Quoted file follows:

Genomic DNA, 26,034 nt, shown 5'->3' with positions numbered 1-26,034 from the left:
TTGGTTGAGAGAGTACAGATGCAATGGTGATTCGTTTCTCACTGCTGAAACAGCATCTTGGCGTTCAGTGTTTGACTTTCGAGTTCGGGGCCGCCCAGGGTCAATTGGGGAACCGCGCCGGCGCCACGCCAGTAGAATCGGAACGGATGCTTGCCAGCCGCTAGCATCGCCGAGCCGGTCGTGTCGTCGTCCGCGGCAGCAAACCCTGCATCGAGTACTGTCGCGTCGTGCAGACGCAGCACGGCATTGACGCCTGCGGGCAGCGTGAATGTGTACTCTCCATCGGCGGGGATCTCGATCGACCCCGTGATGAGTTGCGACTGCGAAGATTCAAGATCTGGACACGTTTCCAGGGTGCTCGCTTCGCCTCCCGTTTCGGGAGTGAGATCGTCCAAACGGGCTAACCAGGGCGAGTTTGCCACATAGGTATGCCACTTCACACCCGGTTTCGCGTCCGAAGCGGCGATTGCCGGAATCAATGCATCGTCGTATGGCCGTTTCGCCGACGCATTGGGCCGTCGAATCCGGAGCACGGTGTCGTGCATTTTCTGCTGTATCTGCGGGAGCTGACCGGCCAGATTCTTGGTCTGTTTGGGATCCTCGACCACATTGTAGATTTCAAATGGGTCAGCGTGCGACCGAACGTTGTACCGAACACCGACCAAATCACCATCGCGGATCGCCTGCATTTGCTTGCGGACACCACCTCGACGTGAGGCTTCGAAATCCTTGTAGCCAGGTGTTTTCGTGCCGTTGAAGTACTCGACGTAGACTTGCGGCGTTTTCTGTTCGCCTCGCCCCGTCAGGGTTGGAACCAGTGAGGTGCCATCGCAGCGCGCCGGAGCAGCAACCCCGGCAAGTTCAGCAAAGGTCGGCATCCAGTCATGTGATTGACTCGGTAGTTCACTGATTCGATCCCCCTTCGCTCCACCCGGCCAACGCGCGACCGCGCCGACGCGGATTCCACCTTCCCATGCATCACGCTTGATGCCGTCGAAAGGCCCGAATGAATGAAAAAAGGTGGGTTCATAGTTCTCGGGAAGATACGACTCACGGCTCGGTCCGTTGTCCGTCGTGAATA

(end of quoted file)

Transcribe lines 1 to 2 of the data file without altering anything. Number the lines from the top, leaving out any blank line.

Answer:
Genomic DNA, 26,034 nt, shown 5'->3' with positions numbered 1-26,034 from the left:
TTGGTTGAGAGAGTACAGATGCAATGGTGATTCGTTTCTCACTGCTGAAACAGCATCTTGGCGTTCAGTGTTTGACTTTCGAGTTCGGGGCCGCCCAGGGTCAATTGGGGAACCGCGCCGGCGCCACGCCAGTAGAATCGGAACGGATGCTTGCCAGCCGCTAGCATCGCCGAGCCGGTCGTGTCGTCGTCCGCGGCAGCAAACCCTGCATCGAGTACTGTCGCGTCGTGCAGACGCAGCACGGCATTGACGCCTGCGGGCAGCGTGAATGTGTACTCTCCATCGGCGGGGATCTCGATCGACCCCGTGATGAGTTGCGACTGCGAAGATTCAAGATCTGGACACGTTTCCAGGGTGCTCGCTTCGCCTCCCGTTTCGGGAGTGAGATCGTCCAAACGGGCTAACCAGGGCGAGTTTGCCACATAGGTATGCCACTTCACACCCGGTTTCGCGTCCGAAGCGGCGATTGCCGGAATCAATGCATCGTCGTATGGCCGTTTCGCCGACGCATTGGGCCGTCGAATCCGGAGCACGGTGTCGTGCATTTTCTGCTGTATCTGCGGGAGCTGACCGGCCAGATTCTTGGTCTGTTTGGGATCCTCGACCACATTGTAGATTTCAAATGGGTCAGCGTGCGACCGAACGTTGTACCGAACACCGACCAAATCACCATCGCGGATCGCCTGCATTTGCTTGCGGACACCACCTCGACGTGAGGCTTCGAAATCCTTGTAGCCAGGTGTTTTCGTGCCGTTGAAGTACTCGACGTAGACTTGCGGCGTTTTCTGTTCGCCTCGCCCCGTCAGGGTTGGAACCAGTGAGGTGCCATCGCAGCGCGCCGGAGCAGCAACCCCGGCAAGTTCAGCAAAGGTCGGCATCCAGTCATGTGATTGACTCGGTAGTTCACTGATTCGATCCCCCTTCGCTCCACCCGGCCAACGCGCGACCGCGCCGACGCGGATTCCACCTTCCCATGCATCACGCTTGATGCCGTCGAAAGGCCCGAATGAATGAAAAAAGGTGGGTTCATAGTTCTCGGGAAGATACGACTCACGGCTCGGTCCGTTGTCCGTCGTGAATA